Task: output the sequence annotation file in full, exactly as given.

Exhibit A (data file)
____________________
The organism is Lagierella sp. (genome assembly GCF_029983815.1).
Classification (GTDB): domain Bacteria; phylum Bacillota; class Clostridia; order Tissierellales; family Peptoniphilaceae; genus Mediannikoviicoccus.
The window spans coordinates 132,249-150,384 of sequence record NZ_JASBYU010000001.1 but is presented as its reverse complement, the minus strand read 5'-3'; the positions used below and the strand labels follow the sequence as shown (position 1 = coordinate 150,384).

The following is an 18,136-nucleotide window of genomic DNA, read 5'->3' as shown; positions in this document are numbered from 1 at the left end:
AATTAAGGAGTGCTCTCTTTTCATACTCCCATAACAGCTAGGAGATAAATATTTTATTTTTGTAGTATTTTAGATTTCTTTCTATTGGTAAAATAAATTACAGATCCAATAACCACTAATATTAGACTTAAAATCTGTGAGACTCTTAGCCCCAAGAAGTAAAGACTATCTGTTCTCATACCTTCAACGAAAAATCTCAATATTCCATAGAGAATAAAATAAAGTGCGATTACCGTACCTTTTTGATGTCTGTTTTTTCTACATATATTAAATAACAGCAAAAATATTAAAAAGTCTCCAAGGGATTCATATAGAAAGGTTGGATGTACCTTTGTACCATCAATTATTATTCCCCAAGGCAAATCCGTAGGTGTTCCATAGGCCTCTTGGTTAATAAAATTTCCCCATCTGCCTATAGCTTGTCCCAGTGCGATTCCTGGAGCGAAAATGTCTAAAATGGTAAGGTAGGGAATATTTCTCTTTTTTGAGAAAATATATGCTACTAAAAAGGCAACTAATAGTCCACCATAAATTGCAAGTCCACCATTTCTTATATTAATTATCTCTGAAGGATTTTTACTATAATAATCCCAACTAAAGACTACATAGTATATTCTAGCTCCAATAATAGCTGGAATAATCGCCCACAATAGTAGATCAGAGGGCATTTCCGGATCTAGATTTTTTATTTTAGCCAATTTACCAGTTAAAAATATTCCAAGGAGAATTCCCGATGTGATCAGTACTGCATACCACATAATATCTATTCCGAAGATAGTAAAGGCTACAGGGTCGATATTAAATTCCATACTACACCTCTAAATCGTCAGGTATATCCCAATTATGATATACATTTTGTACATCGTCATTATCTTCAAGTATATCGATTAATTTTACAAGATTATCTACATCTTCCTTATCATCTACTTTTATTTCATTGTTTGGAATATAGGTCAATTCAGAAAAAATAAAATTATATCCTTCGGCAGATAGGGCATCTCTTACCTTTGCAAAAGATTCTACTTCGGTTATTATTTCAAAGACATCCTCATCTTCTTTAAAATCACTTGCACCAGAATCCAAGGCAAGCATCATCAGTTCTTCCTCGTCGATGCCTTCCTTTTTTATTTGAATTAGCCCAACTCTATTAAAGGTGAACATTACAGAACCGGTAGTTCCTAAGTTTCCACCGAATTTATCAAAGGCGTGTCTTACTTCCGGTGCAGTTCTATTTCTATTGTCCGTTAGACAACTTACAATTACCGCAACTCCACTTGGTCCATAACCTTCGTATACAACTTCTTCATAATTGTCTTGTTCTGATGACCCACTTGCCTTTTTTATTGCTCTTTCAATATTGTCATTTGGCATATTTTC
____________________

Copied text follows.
The organism is Lagierella sp. (genome assembly GCF_029983815.1).
Classification (GTDB): domain Bacteria; phylum Bacillota; class Clostridia; order Tissierellales; family Peptoniphilaceae; genus Mediannikoviicoccus.
The window spans coordinates 132,249-150,384 of sequence record NZ_JASBYU010000001.1 but is presented as its reverse complement, the minus strand read 5'-3'; the positions used below and the strand labels follow the sequence as shown (position 1 = coordinate 150,384).

The following is an 18,136-nucleotide window of genomic DNA, read 5'->3' as shown; positions in this document are numbered from 1 at the left end:
AATTAAGGAGTGCTCTCTTTTCATACTCCCATAACAGCTAGGAGATAAATATTTTATTTTTGTAGTATTTTAGATTTCTTTCTATTGGTAAAATAAATTACAGATCCAATAACCACTAATATTAGACTTAAAATCTGTGAGACTCTTAGCCCCAAGAAGTAAAGACTATCTGTTCTCATACCTTCAACGAAAAATCTCAATATTCCATAGAGAATAAAATAAAGTGCGATTACCGTACCTTTTTGATGTCTGTTTTTTCTACATATATTAAATAACAGCAAAAATATTAAAAAGTCTCCAAGGGATTCATATAGAAAGGTTGGATGTACCTTTGTACCATCAATTATTATTCCCCAAGGCAAATCCGTAGGTGTTCCATAGGCCTCTTGGTTAATAAAATTTCCCCATCTGCCTATAGCTTGTCCCAGTGCGATTCCTGGAGCGAAAATGTCTAAAATGGTAAGGTAGGGAATATTTCTCTTTTTTGAGAAAATATATGCTACTAAAAAGGCAACTAATAGTCCACCATAAATTGCAAGTCCACCATTTCTTATATTAATTATCTCTGAAGGATTTTTACTATAATAATCCCAACTAAAGACTACATAGTATATTCTAGCTCCAATAATAGCTGGAATAATCGCCCACAATAGTAGATCAGAGGGCATTTCCGGATCTAGATTTTTTATTTTAGCCAATTTACCAGTTAAAAATATTCCAAGGAGAATTCCCGATGTGATCAGTACTGCATACCACATAATATCTATTCCGAAGATAGTAAAGGCTACAGGGTCGATATTAAATTCCATACTACACCTCTAAATCGTCAGGTATATCCCAATTATGATATACATTTTGTACATCGTCATTATCTTCAAGTATATCGATTAATTTTACAAGATTATCTACATCTTCCTTATCATCTACTTTTATTTCATTGTTTGGAATATAGGTCAATTCAGAAAAAATAAAATTATATCCTTCGGCAGATAGGGCATCTCTTACCTTTGCAAAAGATTCTACTTCGGTTATTATTTCAAAGACATCCTCATCTTCTTTAAAATCACTTGCACCAGAATCCAAGGCAAGCATCATCAGTTCTTCCTCGTCGATGCCTTCCTTTTTTATTTGAATTAGCCCAACTCTATTAAAGGTGAACATTACAGAACCGGTAGTTCCTAAGTTTCCACCGAATTTATCAAAGGCGTGTCTTACTTCCGGTGCAGTTCTATTTCTATTGTCCGTTAGACAACTTACAATTACCGCAACTCCACTTGGTCCATAACCTTCGTATACAACTTCTTCATAATTGTCTTGTTCTGATGACCCACTTGCCTTTTTTATTGCTCTTTCAATATTGTCATTTGGCATATTTTC